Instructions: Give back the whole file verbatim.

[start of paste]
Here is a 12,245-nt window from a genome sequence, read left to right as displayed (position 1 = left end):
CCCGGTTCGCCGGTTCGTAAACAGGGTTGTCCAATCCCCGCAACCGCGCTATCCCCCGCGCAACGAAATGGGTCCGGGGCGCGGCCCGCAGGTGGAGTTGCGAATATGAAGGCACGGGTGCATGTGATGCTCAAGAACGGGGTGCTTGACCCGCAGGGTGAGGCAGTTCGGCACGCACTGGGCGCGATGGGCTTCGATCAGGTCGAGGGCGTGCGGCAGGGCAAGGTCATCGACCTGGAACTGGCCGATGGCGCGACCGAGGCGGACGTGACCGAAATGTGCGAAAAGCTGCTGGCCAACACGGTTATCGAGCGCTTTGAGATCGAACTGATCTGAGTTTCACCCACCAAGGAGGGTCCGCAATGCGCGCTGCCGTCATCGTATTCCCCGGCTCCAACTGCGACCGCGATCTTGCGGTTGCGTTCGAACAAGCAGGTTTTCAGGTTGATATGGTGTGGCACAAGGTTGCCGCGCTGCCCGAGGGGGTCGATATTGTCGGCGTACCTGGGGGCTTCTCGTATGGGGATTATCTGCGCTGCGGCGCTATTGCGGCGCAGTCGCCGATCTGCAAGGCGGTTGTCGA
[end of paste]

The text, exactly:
Here is a 12,245-nt window from a genome sequence, read left to right as displayed (position 1 = left end):
CCCGGTTCGCCGGTTCGTAAACAGGGTTGTCCAATCCCCGCAACCGCGCTATCCCCCGCGCAACGAAATGGGTCCGGGGCGCGGCCCGCAGGTGGAGTTGCGAATATGAAGGCACGGGTGCATGTGATGCTCAAGAACGGGGTGCTTGACCCGCAGGGTGAGGCAGTTCGGCACGCACTGGGCGCGATGGGCTTCGATCAGGTCGAGGGCGTGCGGCAGGGCAAGGTCATCGACCTGGAACTGGCCGATGGCGCGACCGAGGCGGACGTGACCGAAATGTGCGAAAAGCTGCTGGCCAACACGGTTATCGAGCGCTTTGAGATCGAACTGATCTGAGTTTCACCCACCAAGGAGGGTCCGCAATGCGCGCTGCCGTCATCGTATTCCCCGGCTCCAACTGCGACCGCGATCTTGCGGTTGCGTTCGAACAAGCAGGTTTTCAGGTTGATATGGTGTGGCACAAGGTTGCCGCGCTGCCCGAGGGGGTCGATATTGTCGGCGTACCTGGGGGCTTCTCGTATGGGGATTATCTGCGCTGCGGCGCTATTGCGGCGCAGTCGCCGATCTGCAAGGCGGTTGTCGA